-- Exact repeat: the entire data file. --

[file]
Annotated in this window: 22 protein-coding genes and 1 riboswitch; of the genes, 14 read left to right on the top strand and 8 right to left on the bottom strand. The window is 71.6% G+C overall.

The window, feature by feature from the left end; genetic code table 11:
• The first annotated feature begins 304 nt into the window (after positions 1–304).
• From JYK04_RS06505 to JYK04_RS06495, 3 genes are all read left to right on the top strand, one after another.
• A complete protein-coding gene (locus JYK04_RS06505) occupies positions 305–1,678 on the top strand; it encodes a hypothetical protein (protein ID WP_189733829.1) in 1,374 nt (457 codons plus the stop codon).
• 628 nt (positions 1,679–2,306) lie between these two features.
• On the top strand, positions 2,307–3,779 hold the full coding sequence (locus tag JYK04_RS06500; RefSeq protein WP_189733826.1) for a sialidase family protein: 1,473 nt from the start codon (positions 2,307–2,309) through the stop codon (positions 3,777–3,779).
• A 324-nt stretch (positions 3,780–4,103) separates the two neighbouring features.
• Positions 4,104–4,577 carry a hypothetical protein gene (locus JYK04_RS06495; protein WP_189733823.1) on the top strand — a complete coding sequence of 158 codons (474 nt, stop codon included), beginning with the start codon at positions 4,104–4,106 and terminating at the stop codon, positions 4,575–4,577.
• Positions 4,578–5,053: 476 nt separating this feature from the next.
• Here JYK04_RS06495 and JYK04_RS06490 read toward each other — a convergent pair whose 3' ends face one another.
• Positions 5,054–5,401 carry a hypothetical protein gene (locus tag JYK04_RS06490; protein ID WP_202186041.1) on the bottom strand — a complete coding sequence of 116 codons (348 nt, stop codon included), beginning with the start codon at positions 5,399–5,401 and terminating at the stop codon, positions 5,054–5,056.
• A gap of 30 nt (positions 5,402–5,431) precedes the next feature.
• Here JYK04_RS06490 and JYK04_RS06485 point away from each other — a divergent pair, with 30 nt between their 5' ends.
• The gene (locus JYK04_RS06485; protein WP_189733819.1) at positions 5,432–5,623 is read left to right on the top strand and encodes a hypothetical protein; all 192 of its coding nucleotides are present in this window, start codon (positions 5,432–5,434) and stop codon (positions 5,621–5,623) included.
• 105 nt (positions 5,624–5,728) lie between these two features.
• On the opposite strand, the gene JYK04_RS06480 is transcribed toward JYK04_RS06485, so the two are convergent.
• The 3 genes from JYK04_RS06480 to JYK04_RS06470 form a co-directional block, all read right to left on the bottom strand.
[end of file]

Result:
Annotated in this window: 22 protein-coding genes and 1 riboswitch; of the genes, 14 read left to right on the top strand and 8 right to left on the bottom strand. The window is 71.6% G+C overall.

The window, feature by feature from the left end; genetic code table 11:
• The first annotated feature begins 304 nt into the window (after positions 1–304).
• From JYK04_RS06505 to JYK04_RS06495, 3 genes are all read left to right on the top strand, one after another.
• A complete protein-coding gene (locus JYK04_RS06505) occupies positions 305–1,678 on the top strand; it encodes a hypothetical protein (protein ID WP_189733829.1) in 1,374 nt (457 codons plus the stop codon).
• 628 nt (positions 1,679–2,306) lie between these two features.
• On the top strand, positions 2,307–3,779 hold the full coding sequence (locus tag JYK04_RS06500; RefSeq protein WP_189733826.1) for a sialidase family protein: 1,473 nt from the start codon (positions 2,307–2,309) through the stop codon (positions 3,777–3,779).
• A 324-nt stretch (positions 3,780–4,103) separates the two neighbouring features.
• Positions 4,104–4,577 carry a hypothetical protein gene (locus JYK04_RS06495; protein WP_189733823.1) on the top strand — a complete coding sequence of 158 codons (474 nt, stop codon included), beginning with the start codon at positions 4,104–4,106 and terminating at the stop codon, positions 4,575–4,577.
• Positions 4,578–5,053: 476 nt separating this feature from the next.
• Here JYK04_RS06495 and JYK04_RS06490 read toward each other — a convergent pair whose 3' ends face one another.
• Positions 5,054–5,401 carry a hypothetical protein gene (locus tag JYK04_RS06490; protein ID WP_202186041.1) on the bottom strand — a complete coding sequence of 116 codons (348 nt, stop codon included), beginning with the start codon at positions 5,399–5,401 and terminating at the stop codon, positions 5,054–5,056.
• A gap of 30 nt (positions 5,402–5,431) precedes the next feature.
• Here JYK04_RS06490 and JYK04_RS06485 point away from each other — a divergent pair, with 30 nt between their 5' ends.
• The gene (locus JYK04_RS06485; protein WP_189733819.1) at positions 5,432–5,623 is read left to right on the top strand and encodes a hypothetical protein; all 192 of its coding nucleotides are present in this window, start codon (positions 5,432–5,434) and stop codon (positions 5,621–5,623) included.
• 105 nt (positions 5,624–5,728) lie between these two features.
• On the opposite strand, the gene JYK04_RS06480 is transcribed toward JYK04_RS06485, so the two are convergent.
• The 3 genes from JYK04_RS06480 to JYK04_RS06470 form a co-directional block, all read right to left on the bottom strand.